su - run a command with substitute user and group ID
su [options] [-] [user [argument...]]
su allows to run commands with a substitute user and group ID.
When called with no user specified, su defaults to running an interactive shell as root. When user is specified, additional arguments can be supplied, in which case they are passed to the shell.
For backward compatibility, su defaults to not change the current directory and to only set the environment variables HOME and SHELL (plus USER and LOGNAME if the target user is not root). It is recommended to always use the --login option (instead of its shortcut -) to avoid side effects caused by mixing environments.
This version of su uses PAM for authentication, account and session management. Some configuration options found in other su implementations, such as support for a wheel group, have to be configured via PAM.
su is mostly designed for unprivileged users, the recommended solution for privileged users (e.g., scripts executed by root) is to use non-set-user-ID command runuser(1) that does not require authentication and provide separate PAM configuration. If the PAM session is not required at all then the recommend solution is to use command setpriv(1).
|Pass command to the shell with the -c option.|
|Pass -f to the shell, which may or may not be useful, depending on the shell.|
|Specify the primary group. This option is available to the root user only.|
|Specify a supplemental group. This option is available to the root user only. The first specified supplementary group is also used as a primary group if the option --group is unspecified.|
|-, -l, --login|
|Start the shell as a login shell with an environment similar to a real login:
|-m, -p, --preserve-environment|
|Preserve the entire environment, i.e., it does not set HOME, SHELL, USER nor LOGNAME. This option is ignored if the option --login is specified.|
|Create pseudo-terminal for the session. The independent terminal provides better security as user does not share terminal with the original session. This allow to avoid TIOCSTI ioctl terminal injection and another security attacks against terminal file descriptors. The all session is also possible to move to background (e.g., "su --pty - username -c application &"). If the pseudo-terminal is enabled then su command works as a proxy between the sessions (copy stdin and stdout).
This feature is mostly designed for interactive sessions. If the standard input is not a terminal, but for example pipe (e.g., echo "date" | su --pty) than ECHO flag for the pseudo-terminal is disabled to avoid messy output.
|Run the specified shell instead of the default. The shell to run is selected according to the following rules, in order:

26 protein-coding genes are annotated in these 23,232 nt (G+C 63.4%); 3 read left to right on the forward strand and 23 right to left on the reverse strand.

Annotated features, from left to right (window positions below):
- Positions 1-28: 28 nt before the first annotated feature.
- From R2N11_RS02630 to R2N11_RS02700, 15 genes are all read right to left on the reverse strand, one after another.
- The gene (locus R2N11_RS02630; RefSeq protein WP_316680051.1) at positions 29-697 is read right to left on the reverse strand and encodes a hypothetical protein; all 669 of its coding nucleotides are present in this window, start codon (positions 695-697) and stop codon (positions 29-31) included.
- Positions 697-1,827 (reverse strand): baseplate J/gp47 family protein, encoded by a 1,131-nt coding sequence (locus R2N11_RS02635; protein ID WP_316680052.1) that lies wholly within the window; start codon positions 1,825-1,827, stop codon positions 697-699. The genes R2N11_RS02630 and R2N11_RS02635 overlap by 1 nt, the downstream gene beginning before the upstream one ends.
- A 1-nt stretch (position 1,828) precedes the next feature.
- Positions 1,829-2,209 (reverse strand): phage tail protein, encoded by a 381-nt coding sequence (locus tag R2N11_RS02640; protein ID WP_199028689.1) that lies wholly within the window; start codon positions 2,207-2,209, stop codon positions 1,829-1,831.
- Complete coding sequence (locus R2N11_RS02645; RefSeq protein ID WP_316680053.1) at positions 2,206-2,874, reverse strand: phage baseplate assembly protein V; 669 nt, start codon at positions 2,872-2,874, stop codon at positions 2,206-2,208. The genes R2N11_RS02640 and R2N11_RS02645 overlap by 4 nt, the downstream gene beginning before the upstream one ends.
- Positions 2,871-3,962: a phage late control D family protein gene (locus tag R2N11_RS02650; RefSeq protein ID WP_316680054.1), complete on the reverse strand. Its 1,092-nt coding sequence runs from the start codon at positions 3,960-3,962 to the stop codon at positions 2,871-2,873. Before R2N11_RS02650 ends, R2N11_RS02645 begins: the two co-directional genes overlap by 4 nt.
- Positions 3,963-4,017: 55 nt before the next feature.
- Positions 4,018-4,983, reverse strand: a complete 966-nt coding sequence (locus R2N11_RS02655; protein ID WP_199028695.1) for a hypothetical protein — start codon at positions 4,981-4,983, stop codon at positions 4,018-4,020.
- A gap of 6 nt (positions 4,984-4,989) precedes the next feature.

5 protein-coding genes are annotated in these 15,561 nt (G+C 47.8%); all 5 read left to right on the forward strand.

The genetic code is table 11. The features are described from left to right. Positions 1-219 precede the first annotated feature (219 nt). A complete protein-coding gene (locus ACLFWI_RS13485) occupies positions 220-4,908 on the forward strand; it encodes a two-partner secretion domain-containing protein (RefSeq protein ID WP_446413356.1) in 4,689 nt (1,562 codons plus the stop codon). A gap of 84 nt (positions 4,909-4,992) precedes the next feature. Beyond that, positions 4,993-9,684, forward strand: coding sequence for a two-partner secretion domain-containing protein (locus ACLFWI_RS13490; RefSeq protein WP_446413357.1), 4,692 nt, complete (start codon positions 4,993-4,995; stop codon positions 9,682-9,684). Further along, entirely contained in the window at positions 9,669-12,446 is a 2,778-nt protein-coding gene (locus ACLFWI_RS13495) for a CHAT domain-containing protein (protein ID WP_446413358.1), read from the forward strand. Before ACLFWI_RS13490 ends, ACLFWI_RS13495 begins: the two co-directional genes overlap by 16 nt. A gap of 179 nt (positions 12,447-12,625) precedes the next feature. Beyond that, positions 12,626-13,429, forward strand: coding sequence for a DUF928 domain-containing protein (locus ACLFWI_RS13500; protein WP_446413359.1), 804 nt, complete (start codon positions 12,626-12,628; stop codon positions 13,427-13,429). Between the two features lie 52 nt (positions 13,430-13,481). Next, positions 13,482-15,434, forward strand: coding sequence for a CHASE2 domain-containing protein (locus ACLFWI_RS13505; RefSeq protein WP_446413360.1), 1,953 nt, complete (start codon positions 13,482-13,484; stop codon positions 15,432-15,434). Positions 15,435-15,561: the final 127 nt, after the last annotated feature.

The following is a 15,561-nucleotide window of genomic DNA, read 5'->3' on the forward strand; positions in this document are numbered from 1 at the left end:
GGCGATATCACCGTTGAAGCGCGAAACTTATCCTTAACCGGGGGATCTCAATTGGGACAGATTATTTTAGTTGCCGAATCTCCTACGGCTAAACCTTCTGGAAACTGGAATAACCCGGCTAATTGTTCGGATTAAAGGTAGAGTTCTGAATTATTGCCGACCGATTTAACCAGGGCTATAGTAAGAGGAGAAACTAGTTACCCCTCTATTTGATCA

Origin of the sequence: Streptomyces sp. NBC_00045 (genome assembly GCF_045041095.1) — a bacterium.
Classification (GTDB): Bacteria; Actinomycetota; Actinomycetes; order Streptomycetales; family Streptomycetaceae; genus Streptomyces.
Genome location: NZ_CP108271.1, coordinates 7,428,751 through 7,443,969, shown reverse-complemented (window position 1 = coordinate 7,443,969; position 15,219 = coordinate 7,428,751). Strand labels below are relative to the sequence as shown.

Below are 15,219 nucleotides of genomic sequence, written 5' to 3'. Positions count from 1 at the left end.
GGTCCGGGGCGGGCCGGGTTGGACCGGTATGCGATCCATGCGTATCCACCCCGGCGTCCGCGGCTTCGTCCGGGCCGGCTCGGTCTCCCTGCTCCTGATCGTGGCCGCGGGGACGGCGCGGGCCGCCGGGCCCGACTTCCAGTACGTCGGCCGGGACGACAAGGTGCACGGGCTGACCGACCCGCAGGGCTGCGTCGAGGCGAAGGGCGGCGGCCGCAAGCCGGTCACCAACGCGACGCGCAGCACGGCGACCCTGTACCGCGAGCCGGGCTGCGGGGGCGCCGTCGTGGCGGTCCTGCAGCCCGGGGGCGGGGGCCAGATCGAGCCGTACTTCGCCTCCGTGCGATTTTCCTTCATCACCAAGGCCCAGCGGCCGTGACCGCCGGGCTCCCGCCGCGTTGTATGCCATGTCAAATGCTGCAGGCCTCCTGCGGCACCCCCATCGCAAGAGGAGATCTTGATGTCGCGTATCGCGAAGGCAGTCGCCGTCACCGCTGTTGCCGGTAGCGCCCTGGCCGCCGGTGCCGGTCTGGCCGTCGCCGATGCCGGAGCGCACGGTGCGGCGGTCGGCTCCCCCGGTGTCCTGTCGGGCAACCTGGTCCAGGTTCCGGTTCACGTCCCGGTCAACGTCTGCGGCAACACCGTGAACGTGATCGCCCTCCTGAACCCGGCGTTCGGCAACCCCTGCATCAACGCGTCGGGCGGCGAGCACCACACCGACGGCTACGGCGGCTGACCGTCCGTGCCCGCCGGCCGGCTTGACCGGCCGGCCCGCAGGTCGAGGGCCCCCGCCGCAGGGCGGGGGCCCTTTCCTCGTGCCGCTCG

|If the target user has a restricted shell (i.e., not listed in /etc/shells), the --shell option and the SHELL environment variables are ignored unless the calling user is root.|
|Same as -c but do not create a new session. (Discouraged.)|
|Don’t reset environment variables specified in comma separated list when clears environment for --login. The whitelist is ignored for the environment variables HOME, SHELL, USER, LOGNAME, and PATH.|
|Display version information and exit.|
|Display help text and exit.|
Upon receiving either SIGINT, SIGQUIT or SIGTERM, su terminates its child and afterwards terminates itself with the received signal. The child is terminated by SIGTERM, after unsuccessful attempt and 2 seconds of delay the child is killed by SIGKILL.
su reads the /etc/default/su and /etc/login.defs configuration files. The following configuration items are relevant for su(1):
Delay in seconds in case of an authentication failure. The number must be a non-negative integer.
Defines the PATH environment variable for a regular user. The default value is /usr/local/bin:\:/bin:\:/usr/bin.
Defines the PATH environment variable for root. ENV_SUPATH takes precedence. The default value is /usr/local/sbin:\:/usr/local/bin:\:/sbin:\:/bin:\:/usr/sbin:\:/usr/bin.
If set to yes and --login and --preserve-environment were not specified su initializes PATH.
The environment variable PATH may be different on systems where /bin and /sbin are merged into /usr.
su normally returns the exit status of the command it executed. If the command was killed by a signal, su returns the number of the signal plus 128.
Exit status generated by su itself:
|1||Generic error before executing the requested command|
|126||The requested command could not be executed|
|127||The requested command was not found|
|/etc/pam.d/su||default PAM configuration file|
|/etc/pam.d/su-l||PAM configuration file if --login is specified|
|/etc/default/su||command specific logindef config file|
|/etc/login.defs||global logindef config file|
For security reasons su always logs failed log-in attempts to the btmp file, but it does not write to the lastlog file at all. This solution allows to control su behavior by PAM configuration. If you want to use the pam_lastlog module to print warning message about failed log-in attempts then the pam_lastlog has to be configured to update the lastlog file as well. For example by:
session required pam_lastlog.so nowtmp
This su command was derived from coreutils’ su, which was based on an implementation by David MacKenzie. The util-linux has been refactored by Karel Zak.
The su command is part of the util-linux package and is available from Linux Kernel Archive
crontab(5), debuild(1), login(1), newgrp(1), login.defs(5), pts(4), credentials(7), passwd(5), shadow(5), dchroot(1), flock(1), runuser(1), setpriv(1), su(1), opie(4freebsd), skey(4freebsd), gksu(1), , pwauth(8), privbind(1), setuid(1), viewsu(1), x11vnc(1), xscreensaver(1), PAM(8), at(1), suauth(5), beesu(1), hamlib-primer(7), termy-ssh(1), termy-systemd-setup(1), termy-setup(1), opiesu(1), opie(4)